DEV Community

Cover image for This is not the developer you are looking for?
Jason Towle
Jason Towle

Posted on • Updated on


This is not the developer you are looking for?

I hope you don't mind me getting this one off my chest. Apologies for what may seem a minor rant.

I've seen quite a few job adverts grace my inbox over the years and another one came through yesterday which included a should have which I find irks me somewhat?

It's the kind of should that appears to suggest you can only class yourself as a competent and worthy developer (coder, programmer, software engineer, insert your favourite job description here) for this role if you're attending meetups, have a blog or contribute to stackoverflow, github et al. Basically I feel it suggests you need to live, breathe and intend to die for coding. Life therefore has nothing else to offer.

Now that's a fairly dramatic over exaggeration, admittedly, and let me be clear the activities listed above I am 100% behind. It's more the job advert suggestion that you can only do this job if you are also regularly doing these kind of activities. I only have a few repositories on Github, I don't have any activity on Stackoverflow and to be fair my very limited contribution into the "community" is here on (2 posts including this one and the odd comment on others).

I also had a job interview once where it felt like the interviewer was almost trying to impress me with how much all of the "guys" code outside of work. Again, to re-iterate, I am all for this. I certainly try to find some spare time for keeping my skills up to date and learning new things that I can take into work with me. I just found it a bit of a turnoff and I suppose it's because if I interview someone for a developer role, I'm also interested in who they are when not in front of a computer developing the next groundbreaking framework/library. I need to know they can unplug.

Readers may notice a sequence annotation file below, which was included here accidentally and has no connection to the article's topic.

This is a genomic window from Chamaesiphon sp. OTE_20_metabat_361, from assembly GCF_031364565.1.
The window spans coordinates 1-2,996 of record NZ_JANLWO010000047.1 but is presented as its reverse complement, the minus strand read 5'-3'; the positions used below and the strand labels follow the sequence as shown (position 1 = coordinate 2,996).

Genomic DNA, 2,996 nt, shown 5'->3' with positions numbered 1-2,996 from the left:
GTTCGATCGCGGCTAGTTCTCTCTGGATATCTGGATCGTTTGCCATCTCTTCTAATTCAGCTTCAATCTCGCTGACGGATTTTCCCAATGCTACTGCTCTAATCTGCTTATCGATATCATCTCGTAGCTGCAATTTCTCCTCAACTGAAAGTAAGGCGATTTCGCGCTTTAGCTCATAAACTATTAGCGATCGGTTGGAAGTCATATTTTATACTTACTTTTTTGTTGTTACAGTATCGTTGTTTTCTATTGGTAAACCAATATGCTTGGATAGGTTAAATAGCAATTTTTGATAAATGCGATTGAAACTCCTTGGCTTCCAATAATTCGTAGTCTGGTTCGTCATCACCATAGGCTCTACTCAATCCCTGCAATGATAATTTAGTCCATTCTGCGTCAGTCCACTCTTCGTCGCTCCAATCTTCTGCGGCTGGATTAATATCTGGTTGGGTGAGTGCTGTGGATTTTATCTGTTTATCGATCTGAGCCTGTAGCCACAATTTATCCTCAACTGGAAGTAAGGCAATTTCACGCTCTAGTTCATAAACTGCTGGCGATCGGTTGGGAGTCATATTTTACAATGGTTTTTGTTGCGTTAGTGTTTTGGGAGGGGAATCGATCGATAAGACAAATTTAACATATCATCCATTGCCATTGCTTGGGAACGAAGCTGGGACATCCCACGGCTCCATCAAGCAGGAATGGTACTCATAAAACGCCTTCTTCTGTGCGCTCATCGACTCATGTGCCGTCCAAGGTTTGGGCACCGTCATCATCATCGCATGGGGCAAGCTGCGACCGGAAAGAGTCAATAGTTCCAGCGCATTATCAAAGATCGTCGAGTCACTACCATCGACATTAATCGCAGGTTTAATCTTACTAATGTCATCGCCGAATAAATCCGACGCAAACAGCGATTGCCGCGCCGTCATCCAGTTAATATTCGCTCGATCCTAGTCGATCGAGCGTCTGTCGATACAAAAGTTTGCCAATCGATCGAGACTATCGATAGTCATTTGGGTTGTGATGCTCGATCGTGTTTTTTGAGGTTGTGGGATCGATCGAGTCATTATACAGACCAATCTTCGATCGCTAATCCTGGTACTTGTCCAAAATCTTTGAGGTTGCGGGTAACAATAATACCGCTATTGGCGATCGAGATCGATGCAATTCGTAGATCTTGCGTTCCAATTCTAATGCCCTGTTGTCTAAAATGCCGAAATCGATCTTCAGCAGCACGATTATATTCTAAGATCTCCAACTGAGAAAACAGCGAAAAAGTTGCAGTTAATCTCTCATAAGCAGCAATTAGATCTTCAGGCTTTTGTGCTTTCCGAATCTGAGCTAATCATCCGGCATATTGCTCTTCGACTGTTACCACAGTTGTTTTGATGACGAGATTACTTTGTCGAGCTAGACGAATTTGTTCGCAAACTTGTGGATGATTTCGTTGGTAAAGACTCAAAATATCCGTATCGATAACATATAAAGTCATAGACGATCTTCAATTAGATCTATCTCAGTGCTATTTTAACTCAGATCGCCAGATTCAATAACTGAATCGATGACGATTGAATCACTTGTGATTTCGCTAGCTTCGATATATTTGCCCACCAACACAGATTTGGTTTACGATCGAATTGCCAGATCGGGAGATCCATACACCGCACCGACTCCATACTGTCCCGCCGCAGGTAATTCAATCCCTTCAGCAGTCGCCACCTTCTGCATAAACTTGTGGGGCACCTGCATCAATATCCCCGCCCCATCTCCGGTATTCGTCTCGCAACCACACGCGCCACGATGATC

I'm not sure if it's worthy of another post but is this then a kind of elitism issue in the industry? You're not cool if you're not jacked in 24/7?

I just want to close with a little disclaimer to make sure I've been clear throughout that I am not questioning what anyone chooses to do with their spare time. We all do what works for us individually and what makes us happiest and I hope you all aspire to that. I just question whether our suitability for a role should be marked against what we are doing outside of the work environment.


Top comments (1)

sergix profile image
Peyton McGinnis

To start, a healthy lifestyle is often viewed as having a diversity of activities and interests, with which I mostly agree.

The problem I notice is that software changes so quickly. Especially in the world of web development, it seems like a new framework is coming out every week. It creates a feeling of needing to stay up-to-date and always active with it.

Now, this could extend into the realm of responsibility. While this potential employee certainly is productive at writing code, how much time are they spending doing it? Are they neglecting other responsibilities due to writing software? To me, spending too much time doing any one thing is never healthy and should be a red flag. As I always say, "everything in moderation."

I may sound like I am exaggerating, and for many instances I certainly may well be. But I know people personally whose lives actually like this. Life certainly isn't about creating software. Life is about experiencing all sorts of things. While creating software is definitely enjoyable, it shouldn't occupy every waking moment of our day.

🌚 Friends don't let friends browse without dark mode.

Sorry, it's true.